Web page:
In our celeb-saturated culture, physical perfection is a standard to which many of us, however unrealistically, hold ourselves. As Jennifer Howard, a licensed psychotherapist, writes for The Huffington Post, “When we feel we aren't enough physically, we're compelled to diet, exercise, wax, pluck and tuck in an attempt to achieve the ‘perfect’ look. Somewhere along the line we've equated the perfect butt with the perfect life.” She asks, “How do we balance those external expectations with the reality of our humanity?”
In her new book, Addiction to Perfection, Marion Woodman warns against this pursuit of perfection. She writes, “To move toward perfection is to move out of life, or what is worse, never to enter it. A problem arises when our external focus inhibits our ability to focus within, to develop our spiritual, mental and psychological selves.”
What’s worse, the image of perfection that drives this “addiction” is gleaned from airbrushed photos and surgically enhanced body parts: our concept of reality is unfortunately informed by reality television. When a noticeably thinner, seemingly photoshopped version of pop singer Kelly Clarkson appeared on the cover of Self a while back, many fans wondered if the popular American Idol was friend or faux. But Self’s editor argued the alteration was made to help Clarkson “look her personal best.” She continued, “A snapshot is different than a cover. A cover’s a poster. And the thing about a poster is you want it to capture the essence of you at your best."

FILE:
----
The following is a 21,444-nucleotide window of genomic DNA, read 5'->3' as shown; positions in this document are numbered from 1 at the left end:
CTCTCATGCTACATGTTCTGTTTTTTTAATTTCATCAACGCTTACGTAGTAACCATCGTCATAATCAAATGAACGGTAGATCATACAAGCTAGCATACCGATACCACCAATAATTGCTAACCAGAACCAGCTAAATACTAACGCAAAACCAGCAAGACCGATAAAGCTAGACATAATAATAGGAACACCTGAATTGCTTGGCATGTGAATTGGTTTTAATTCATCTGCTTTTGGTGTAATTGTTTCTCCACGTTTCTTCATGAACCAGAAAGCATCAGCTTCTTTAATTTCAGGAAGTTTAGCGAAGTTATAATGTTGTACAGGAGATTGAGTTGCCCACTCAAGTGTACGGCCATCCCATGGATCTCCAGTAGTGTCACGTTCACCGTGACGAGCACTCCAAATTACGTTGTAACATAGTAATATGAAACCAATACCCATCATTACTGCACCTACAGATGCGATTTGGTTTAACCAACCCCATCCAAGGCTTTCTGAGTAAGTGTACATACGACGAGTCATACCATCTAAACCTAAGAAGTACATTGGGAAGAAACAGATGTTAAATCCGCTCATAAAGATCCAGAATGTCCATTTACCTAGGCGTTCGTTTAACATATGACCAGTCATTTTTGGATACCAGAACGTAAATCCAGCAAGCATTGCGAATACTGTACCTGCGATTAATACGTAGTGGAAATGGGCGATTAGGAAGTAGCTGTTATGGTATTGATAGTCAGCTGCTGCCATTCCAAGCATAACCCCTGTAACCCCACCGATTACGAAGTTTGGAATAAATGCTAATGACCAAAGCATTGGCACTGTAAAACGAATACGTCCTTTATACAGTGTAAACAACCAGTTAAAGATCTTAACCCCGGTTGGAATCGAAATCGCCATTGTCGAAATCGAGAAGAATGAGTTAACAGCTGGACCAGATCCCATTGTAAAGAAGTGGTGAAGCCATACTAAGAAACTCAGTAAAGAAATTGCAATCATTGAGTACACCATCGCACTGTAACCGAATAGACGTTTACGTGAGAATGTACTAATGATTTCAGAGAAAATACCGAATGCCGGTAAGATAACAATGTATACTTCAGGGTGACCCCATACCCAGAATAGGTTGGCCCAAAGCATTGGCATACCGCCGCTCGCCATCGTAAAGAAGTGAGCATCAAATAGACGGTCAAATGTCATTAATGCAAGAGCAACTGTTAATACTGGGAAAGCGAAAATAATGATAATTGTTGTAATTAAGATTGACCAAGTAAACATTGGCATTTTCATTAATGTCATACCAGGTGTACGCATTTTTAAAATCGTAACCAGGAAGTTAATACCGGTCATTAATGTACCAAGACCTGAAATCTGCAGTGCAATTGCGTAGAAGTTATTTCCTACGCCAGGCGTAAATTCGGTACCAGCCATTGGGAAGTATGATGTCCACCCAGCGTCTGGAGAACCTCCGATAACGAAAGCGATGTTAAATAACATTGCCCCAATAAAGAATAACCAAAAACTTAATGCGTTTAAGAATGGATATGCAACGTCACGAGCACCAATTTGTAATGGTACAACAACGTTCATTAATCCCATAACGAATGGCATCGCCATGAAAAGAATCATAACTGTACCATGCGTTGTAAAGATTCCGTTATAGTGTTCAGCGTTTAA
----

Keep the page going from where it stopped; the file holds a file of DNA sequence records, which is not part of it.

The perfection-as-responsibility equation hasn’t been limited to cover girls. After Jennifer Hudson delivered a flawless Super Bowl performance of the national anthem a few years ago — her first major singing appearance since the deaths of her mother and brother — her producer let slip that her crooning was perfect because her performance was canned. “That’s the right way to do it,” the producer insisted about the use of pre-recorded Hudson vocals. “There’s too many variables to go live. I would never recommend any artist to go live because the slightest glitch would devastate the performance.”
Cellist Yo-Yo Ma and violinist Itzhak Perlman faked their performance at President Obama’s inauguration, pretending to play in a quartet, while the audience — and the world — was treated to a recording instead. Mr. Ma soaped his bow so it would slide soundlessly across the strings. “It would have been a disaster if we had done it any other way,” said Mr. Perlman, explaining the virtue of the virtual performance. “This occasion’s got to be perfect. You can’t have any slip-ups.”
And yet even if the perfection we crave is based in edited images and soaped bows, it’s now in our nature to strive for it. What’s your take on being perfect? In your experience, does “perfected” appearance truly drive success? Or, in most cases, is it only the false image of perfection anyway?
(A portion of this story was previously published as “Faking It: the New Responsibility” on The Responsibility Project on 9/25/09)